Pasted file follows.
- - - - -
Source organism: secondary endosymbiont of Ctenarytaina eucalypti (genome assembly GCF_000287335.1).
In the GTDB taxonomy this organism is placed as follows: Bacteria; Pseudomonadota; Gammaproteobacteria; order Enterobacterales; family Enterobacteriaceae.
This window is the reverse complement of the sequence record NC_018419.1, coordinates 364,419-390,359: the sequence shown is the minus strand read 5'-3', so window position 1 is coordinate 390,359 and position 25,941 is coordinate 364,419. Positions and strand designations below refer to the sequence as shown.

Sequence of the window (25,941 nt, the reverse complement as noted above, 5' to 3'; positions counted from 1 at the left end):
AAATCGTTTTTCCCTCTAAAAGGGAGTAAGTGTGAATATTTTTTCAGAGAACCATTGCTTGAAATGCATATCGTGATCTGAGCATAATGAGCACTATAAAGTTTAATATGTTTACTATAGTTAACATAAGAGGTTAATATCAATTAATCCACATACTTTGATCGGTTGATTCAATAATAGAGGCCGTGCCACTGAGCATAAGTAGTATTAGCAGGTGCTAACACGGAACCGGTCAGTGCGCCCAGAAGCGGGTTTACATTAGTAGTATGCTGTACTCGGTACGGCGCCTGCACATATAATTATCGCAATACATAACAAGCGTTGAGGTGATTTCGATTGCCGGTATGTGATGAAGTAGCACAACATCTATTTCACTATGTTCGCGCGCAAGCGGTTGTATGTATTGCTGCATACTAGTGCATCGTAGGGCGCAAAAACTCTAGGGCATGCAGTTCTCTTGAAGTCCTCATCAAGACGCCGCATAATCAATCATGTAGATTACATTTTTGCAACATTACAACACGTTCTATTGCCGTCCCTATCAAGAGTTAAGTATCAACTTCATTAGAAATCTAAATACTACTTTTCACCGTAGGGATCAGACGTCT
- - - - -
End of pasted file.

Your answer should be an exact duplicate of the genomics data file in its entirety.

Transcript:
Source organism: secondary endosymbiont of Ctenarytaina eucalypti (genome assembly GCF_000287335.1).
In the GTDB taxonomy this organism is placed as follows: Bacteria; Pseudomonadota; Gammaproteobacteria; order Enterobacterales; family Enterobacteriaceae.
This window is the reverse complement of the sequence record NC_018419.1, coordinates 364,419-390,359: the sequence shown is the minus strand read 5'-3', so window position 1 is coordinate 390,359 and position 25,941 is coordinate 364,419. Positions and strand designations below refer to the sequence as shown.

Sequence of the window (25,941 nt, the reverse complement as noted above, 5' to 3'; positions counted from 1 at the left end):
AAATCGTTTTTCCCTCTAAAAGGGAGTAAGTGTGAATATTTTTTCAGAGAACCATTGCTTGAAATGCATATCGTGATCTGAGCATAATGAGCACTATAAAGTTTAATATGTTTACTATAGTTAACATAAGAGGTTAATATCAATTAATCCACATACTTTGATCGGTTGATTCAATAATAGAGGCCGTGCCACTGAGCATAAGTAGTATTAGCAGGTGCTAACACGGAACCGGTCAGTGCGCCCAGAAGCGGGTTTACATTAGTAGTATGCTGTACTCGGTACGGCGCCTGCACATATAATTATCGCAATACATAACAAGCGTTGAGGTGATTTCGATTGCCGGTATGTGATGAAGTAGCACAACATCTATTTCACTATGTTCGCGCGCAAGCGGTTGTATGTATTGCTGCATACTAGTGCATCGTAGGGCGCAAAAACTCTAGGGCATGCAGTTCTCTTGAAGTCCTCATCAAGACGCCGCATAATCAATCATGTAGATTACATTTTTGCAACATTACAACACGTTCTATTGCCGTCCCTATCAAGAGTTAAGTATCAACTTCATTAGAAATCTAAATACTACTTTTCACCGTAGGGATCAGACGTCT